As the holidays approach, many enthusiasts and photographers may want to bring their drone with them as they travel. But traveling with an expensive piece of equipment takes some thought: damaging your drone, losing your images, or -even worse- being kicked off your flight or having your drone confiscated by overenthusiastic authorities could ruin your whole vacation. Here are our top 5 tips for traveling with your drone.
- Carry on or checked? If you can, you should carry-on your drone, just as you would a laptop or any other piece of expensive equipment. By carrying the drone with you, you can ensure gentle handling and a lower risk of theft. If you cannot carry on the drone, then split your equipment. Check the drone body, controller, and accessories in an appropriate case – see below – and carry on the batteries, the camera gimbal, and the memory cards.
- Get the Right Case for the Job. Whether you are carrying your drone with you or checking it as baggage, the right case for your drone is essential. A hard-sided case will do the best job of protecting your equipment, and is essential if you are checking your drone. Frequent travelers recommend against manufacturer provided cases with logos on the side – these identify your bag as a target for special scrutiny by airline crews or worse, theft; you’re better off to go low-key with a generic bag that looks like any other piece of luggage. If you’re carrying on, buy the smallest case you can with sufficient foam padding to protect your drone. Some cases offer customizable interiors so that you can include camera, and a quick search of Amazon will come up with plenty of options. You can protect the battery terminals simply by covering with tape. In addition, you’ll want to provide plenty of protection for the camera gimbal. Keep the plastic guard that your drone came with and use it to provide extra stability during transport. If you’ve lost that piece of the packaging, there are after market products that will serve the same purpose.
- Batteries are a Separate Issue. Earlier this year, professional drone operator Colin Smith was kicked off of a Southwest Air flight when he politely informed the crew that he needed to take his drone batteries as carry on luggage, due to FAA regulations. The Southwest crew was sadly uninformed and refused to let him on board, but Smith was absolutely correct: regulations stipulate that lithium and LiPO batteries must be carried, not checked. Both FAA and DOT regulations (linked here) are clear. Place the batteries in a separate bag – again, there are special travel bags sold for this purpose – and take them out to place in a bin by themselves to save trouble when going through airport security. Generally, airline regulations allow 2 lithium ion batteries over 100 watt hours (but you should confirm with your airline before you fly.) New batteries should have the watt hour marked on them, but you can calculate the watt hours by multiplying the battery voltage by the Amp hours (Ah). Check out this video for more information:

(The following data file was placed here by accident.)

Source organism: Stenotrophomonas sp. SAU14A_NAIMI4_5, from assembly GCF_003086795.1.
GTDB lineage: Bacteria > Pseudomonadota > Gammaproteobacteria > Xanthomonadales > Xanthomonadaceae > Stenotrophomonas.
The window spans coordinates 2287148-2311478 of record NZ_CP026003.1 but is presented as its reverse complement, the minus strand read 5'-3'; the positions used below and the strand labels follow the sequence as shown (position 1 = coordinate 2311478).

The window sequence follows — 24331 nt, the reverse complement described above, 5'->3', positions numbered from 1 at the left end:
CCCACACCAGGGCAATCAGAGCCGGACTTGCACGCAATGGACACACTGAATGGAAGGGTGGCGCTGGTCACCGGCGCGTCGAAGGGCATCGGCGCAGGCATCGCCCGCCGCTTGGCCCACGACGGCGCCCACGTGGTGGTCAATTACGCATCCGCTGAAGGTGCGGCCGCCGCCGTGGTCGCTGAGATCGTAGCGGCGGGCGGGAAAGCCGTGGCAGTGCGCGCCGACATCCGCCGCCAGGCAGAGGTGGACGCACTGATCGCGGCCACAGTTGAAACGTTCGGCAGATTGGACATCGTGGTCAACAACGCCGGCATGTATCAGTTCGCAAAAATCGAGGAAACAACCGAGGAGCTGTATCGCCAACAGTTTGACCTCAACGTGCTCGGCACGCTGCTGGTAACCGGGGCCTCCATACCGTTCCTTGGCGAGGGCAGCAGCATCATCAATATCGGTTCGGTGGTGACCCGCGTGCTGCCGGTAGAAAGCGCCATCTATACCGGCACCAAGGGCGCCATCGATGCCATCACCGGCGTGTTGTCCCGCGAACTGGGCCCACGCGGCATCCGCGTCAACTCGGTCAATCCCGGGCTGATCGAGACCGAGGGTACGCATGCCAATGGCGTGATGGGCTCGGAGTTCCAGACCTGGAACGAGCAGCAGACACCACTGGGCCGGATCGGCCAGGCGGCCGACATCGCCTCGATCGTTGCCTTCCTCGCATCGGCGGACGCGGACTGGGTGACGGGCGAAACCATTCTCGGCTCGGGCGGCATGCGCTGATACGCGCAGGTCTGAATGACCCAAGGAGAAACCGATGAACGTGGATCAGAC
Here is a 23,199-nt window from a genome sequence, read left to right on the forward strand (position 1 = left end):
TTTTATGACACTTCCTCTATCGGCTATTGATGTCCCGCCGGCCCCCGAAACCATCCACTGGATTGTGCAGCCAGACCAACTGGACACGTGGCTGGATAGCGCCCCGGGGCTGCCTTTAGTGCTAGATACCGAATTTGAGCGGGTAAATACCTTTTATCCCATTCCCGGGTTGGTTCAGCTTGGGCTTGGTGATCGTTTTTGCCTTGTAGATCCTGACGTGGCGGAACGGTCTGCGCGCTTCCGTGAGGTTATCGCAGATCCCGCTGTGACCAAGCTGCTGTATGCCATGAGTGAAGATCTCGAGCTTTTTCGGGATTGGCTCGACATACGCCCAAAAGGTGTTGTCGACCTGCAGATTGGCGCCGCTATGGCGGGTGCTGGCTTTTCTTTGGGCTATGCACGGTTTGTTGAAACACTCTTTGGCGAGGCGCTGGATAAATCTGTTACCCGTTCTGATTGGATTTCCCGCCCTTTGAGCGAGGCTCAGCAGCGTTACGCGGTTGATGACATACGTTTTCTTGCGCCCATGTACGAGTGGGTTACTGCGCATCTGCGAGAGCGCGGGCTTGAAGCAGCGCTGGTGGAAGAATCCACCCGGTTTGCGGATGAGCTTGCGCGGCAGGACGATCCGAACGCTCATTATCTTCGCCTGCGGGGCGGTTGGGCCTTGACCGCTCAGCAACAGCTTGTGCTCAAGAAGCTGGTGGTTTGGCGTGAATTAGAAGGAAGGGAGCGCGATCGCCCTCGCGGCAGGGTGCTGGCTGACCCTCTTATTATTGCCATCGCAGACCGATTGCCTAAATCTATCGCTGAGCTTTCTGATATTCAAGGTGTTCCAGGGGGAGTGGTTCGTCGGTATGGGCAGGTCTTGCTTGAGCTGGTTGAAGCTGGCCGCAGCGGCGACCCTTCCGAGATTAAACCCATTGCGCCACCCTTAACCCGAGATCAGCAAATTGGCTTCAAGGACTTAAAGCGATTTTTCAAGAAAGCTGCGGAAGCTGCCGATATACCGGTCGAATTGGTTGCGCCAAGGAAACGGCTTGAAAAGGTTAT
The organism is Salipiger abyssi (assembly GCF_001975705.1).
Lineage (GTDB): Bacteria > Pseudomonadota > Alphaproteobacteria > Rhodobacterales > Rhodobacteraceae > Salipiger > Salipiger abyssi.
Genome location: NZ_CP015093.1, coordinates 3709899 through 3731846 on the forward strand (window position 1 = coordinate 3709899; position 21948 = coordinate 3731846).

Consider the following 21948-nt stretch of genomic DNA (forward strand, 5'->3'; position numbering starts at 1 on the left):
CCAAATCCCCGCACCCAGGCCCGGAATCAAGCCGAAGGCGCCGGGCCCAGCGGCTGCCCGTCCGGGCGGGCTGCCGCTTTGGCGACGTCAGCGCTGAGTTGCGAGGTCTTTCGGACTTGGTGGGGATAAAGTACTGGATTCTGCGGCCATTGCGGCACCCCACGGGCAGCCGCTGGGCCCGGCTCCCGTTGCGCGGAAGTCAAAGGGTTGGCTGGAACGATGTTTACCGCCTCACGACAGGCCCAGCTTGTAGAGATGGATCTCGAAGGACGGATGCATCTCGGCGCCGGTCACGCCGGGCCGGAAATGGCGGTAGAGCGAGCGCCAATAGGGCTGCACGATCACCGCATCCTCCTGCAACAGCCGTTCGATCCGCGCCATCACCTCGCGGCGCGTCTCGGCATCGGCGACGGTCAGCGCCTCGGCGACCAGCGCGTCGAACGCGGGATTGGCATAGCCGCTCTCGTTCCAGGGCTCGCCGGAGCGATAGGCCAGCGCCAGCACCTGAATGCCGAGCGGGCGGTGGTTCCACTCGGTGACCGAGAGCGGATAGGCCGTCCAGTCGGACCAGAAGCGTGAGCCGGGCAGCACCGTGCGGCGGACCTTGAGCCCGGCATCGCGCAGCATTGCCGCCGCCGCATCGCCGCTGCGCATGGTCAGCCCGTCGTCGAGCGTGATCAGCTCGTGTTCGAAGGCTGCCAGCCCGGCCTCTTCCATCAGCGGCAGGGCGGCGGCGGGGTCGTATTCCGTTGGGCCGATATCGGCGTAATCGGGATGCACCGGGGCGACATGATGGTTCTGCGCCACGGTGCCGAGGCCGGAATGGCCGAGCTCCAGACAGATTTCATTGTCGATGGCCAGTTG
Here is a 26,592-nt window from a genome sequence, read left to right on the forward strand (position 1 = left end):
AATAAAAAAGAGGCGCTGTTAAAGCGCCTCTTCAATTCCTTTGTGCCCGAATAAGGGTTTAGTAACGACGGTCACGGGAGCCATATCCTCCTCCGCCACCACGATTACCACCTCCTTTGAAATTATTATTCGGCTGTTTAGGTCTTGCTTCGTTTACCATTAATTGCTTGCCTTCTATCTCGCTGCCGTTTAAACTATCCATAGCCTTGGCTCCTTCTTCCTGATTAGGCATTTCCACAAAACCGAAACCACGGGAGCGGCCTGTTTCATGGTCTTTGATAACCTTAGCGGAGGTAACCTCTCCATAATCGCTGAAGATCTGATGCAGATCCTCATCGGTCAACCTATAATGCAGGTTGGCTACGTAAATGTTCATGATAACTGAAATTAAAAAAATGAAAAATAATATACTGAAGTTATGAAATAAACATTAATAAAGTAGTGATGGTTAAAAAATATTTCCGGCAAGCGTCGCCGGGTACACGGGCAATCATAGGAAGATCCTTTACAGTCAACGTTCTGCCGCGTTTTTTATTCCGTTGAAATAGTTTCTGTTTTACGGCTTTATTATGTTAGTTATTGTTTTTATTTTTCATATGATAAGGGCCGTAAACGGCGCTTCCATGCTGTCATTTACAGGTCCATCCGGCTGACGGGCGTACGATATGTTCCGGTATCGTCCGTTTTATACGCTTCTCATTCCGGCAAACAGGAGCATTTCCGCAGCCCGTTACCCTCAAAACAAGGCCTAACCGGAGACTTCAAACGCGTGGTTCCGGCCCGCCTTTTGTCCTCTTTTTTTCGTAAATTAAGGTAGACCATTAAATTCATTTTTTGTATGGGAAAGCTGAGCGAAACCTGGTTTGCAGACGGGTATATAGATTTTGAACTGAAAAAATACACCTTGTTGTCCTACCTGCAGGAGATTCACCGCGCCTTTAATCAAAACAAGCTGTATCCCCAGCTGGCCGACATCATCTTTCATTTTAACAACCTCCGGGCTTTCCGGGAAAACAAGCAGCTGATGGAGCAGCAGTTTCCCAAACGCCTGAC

- Check the Regulations. Some countries prohibit drones from being brought into the country without prior application, and others require that you declare your drone, so check before you fly if you are traveling internationally. In addition, many states now have additional drone regulations which you will need to comply with. The National Conference of State Legislatures keeps a good list of current drone laws enacted in each state. When in doubt, use your common sense and the US guidelines: stay under 400 feet altitude, stay 5 miles away from airports, and don’t fly over people or vehicles. Avoid crowded areas and refrain from flying over national monuments or tourist sites, despite the temptation: several English students were arrested in India last year for taking drone pictures of a Hindu temple.
- Carry a Repair Kit. Drone operators are notoriously clever at building, fixing and adjusting their drones – but don’t get caught on the road without a basic repair kit and a few extra propellers to keep your drone in the air. Keep it simple and lightweight: a good rule of thumb is to think of the last three basic repairs you made and try to have the right tools to fix them.
Traveling with your drone takes a little extra effort to make sure that your equipment arrives as safely as you do – but the aerial pictures of your holiday vacation make it worth the time.
Miriam McNabb is the Editor-in-Chief of DRONELIFE and CEO of JobForDrones, a professional drone services marketplace, and a fascinated observer of the emerging drone industry and the regulatory environment for drones. Miriam has a degree from the University of Chicago and over 20 years of experience in high tech sales and marketing for new technologies.
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